Matt Hayat, Michael Jiroutek, MyoungJin Kim, and Todd Schwartz
Tuesday, March 27, 2018 - 2:00pm
Healthcare professionals and faculty depend on the health and medical literature to keep current with clinical information and best evidence-based practices. Yet, little is known about their knowledge of, and comfort level with, statistics. We conducted a research study on health sciences faculty to assess their knowledge about statistics. A probability sample of schools of dentistry, nursing, medicine, pharmacy, and public health were selected, and faculty were invited to complete a brief online survey that included 9 demographic-related questions and a 10-question statistics knowledge instrument. In this webinar we will present study results, including aggregated findings for the 708 respondents, as well as interesting discipline-specific findings. Implications for statistics educators will be discussed, and time will be allotted for questions from the audience.
Dennis Sun (Cal Poly and Google)
Tuesday, February 13, 2018 - 2:00pm
Over the last few years, there has been a consensus that data science students should be involved in all stages of the data analysis process, from data preparation and wrangling, to presentation and visualization. But data science courses have varied widely in their implementation. Some courses go into great depth about statistical models and machine learning, while others focus on tools like XML, SQL, and web scraping. While there is no question that a budding data scientist must acquire these skills eventually, what should be covered in a course on data science? I suggest that data science courses be organized around three core concepts: paradigms for representing data, paradigms for manipulating data, and paradigms for visualization. These are topics of genuine intellectual merit that are underrepresented elsewhere in the statistics and computer science curriculum. The tools are secondary, and I suggest how such a course could be taught using R examples using the tidyverse or using Python examples.
Thursday, January 11, 2018 - 2:00pm
Simulation is an effective tool for analyzing probability models as well as for facilitating understanding of concepts in probability and statistics. Unfortunately, implementing a simulation from scratch often requires users to think about programming issues that are not relevant to the simulation itself. We have developed a Python package called Symbulate (https://github.com/dlsun/symbulate) which provides a user friendly framework for conducting simulations involving probability models. The syntax of Symbulate reflects the "language of probability" and makes it intuitive to specify, run, analyze and visualize the results of a simulation. Moreover, Symbulate's consistency with the mathematics of probability reinforces understanding of probabilistic concepts. This webinar will demonstrate Symbulate's use with a variety of probability concepts and problems, including: probability spaces; events; discrete and continuous random variables; joint, conditional, and marginal distributions; stochastic processes; and more.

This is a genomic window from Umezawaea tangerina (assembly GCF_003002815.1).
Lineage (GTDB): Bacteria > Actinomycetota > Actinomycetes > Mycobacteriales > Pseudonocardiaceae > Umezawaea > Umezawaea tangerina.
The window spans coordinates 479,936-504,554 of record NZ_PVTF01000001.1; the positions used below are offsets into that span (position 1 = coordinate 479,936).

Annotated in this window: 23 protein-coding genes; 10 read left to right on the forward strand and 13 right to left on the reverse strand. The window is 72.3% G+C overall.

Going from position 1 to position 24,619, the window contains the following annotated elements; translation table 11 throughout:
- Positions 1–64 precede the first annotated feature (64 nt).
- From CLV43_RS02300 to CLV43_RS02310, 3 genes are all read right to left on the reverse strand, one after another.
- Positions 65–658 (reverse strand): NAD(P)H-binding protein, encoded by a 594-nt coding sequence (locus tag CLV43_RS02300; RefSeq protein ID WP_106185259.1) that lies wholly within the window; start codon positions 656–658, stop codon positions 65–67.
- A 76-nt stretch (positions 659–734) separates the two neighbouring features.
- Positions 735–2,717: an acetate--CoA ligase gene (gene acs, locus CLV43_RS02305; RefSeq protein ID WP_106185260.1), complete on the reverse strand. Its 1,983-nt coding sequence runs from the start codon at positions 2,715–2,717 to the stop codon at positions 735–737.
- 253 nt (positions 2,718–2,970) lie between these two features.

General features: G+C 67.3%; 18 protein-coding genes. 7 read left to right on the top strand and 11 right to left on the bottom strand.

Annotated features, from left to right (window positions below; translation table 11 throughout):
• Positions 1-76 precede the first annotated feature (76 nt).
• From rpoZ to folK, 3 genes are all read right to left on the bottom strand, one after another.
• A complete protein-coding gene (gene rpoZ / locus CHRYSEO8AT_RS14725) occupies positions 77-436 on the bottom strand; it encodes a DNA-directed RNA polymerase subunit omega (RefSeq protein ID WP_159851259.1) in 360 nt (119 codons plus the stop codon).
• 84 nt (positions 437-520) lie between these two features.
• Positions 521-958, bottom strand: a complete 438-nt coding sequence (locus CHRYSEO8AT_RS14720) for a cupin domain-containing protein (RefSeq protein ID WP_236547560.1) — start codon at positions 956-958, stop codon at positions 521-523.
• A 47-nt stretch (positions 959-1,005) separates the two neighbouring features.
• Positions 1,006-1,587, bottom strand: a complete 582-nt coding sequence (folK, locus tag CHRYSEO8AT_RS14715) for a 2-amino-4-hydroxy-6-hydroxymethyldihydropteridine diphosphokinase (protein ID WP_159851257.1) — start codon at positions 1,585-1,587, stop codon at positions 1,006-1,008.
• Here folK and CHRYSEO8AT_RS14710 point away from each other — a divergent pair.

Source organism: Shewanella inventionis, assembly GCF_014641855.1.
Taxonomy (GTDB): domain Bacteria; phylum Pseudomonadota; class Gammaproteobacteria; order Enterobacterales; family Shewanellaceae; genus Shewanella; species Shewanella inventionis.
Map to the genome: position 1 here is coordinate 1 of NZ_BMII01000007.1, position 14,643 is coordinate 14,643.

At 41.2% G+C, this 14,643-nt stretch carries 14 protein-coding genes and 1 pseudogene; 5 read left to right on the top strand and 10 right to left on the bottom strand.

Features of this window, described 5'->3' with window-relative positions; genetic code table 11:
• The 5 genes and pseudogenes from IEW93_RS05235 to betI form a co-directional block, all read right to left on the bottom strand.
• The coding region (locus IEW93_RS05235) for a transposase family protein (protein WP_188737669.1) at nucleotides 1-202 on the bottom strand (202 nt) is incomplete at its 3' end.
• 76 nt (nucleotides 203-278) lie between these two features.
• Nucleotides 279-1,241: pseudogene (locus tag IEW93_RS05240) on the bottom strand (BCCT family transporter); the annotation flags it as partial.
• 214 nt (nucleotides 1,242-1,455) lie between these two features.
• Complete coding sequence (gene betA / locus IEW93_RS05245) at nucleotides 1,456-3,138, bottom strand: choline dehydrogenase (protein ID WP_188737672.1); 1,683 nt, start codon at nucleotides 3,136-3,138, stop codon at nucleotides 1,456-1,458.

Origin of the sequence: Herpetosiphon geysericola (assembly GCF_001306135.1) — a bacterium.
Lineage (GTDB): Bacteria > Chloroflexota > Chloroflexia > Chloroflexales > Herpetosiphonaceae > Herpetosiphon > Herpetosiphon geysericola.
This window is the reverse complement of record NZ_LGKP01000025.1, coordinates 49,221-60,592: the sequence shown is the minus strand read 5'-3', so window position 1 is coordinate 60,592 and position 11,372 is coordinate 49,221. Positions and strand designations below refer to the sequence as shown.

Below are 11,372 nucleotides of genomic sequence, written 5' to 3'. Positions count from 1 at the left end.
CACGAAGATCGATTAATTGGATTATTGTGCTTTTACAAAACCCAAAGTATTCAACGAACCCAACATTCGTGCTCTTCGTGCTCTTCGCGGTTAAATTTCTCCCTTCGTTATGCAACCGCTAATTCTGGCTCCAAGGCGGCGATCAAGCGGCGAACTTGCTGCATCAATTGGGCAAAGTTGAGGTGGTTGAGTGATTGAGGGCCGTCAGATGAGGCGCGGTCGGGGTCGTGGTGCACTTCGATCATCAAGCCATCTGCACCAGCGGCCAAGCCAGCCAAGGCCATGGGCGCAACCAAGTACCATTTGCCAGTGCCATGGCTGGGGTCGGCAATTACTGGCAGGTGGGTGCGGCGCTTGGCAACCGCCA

Rochelle Tractenberg (Georgetown University)
Tuesday, January 9, 2018 - 2:00pm
Since data analysis is becoming important across disciplines, the ASA Ethical Guidelines for Statistical Practice, which were updated in 2016, can serve to introduce all students in quantitative disciplines to critical concepts of responsible data analysis, interpretation, and reporting. The Guidelines contain elements that are suitable, and important, components of training for undergraduates whether or not they are statistics majors, to prepare them for ethical quantitative work. The Guideline principles interact, and sometimes must be prioritized. Therefore, neither the simple distribution of –nor an encouragement to memorize- the Guidelines can promote the necessary level of awareness. This presentation will introduce ethical reasoning as a learnable, improvable skill set that can provide an entry point to working with the 2016 revised ASA Ethical Guidelines.
Nicholas Horton, Amherst College
Tuesday, November 21, 2017 - 2:00pm
In this webinar, I will describe a classroom activity where pairs of students hand scrape data from cars.com, ingest these data into R, then carry out analyses of the relationships between price, mileage, and model year for a selected type of car. This early in the semester activity can help illustrate the statistical problem solving process. The "Less Volume, More Creativity" approach utilized by the mosaic package facilitates the analysis with a minimal amount of syntax. Key concepts that are introduced and reinforced including data ingestion, multivariate thinking through graphical visualizations, and regression modeling. Extensions and additional use of the dataset will be discussed along with potential pitfalls. Project Files: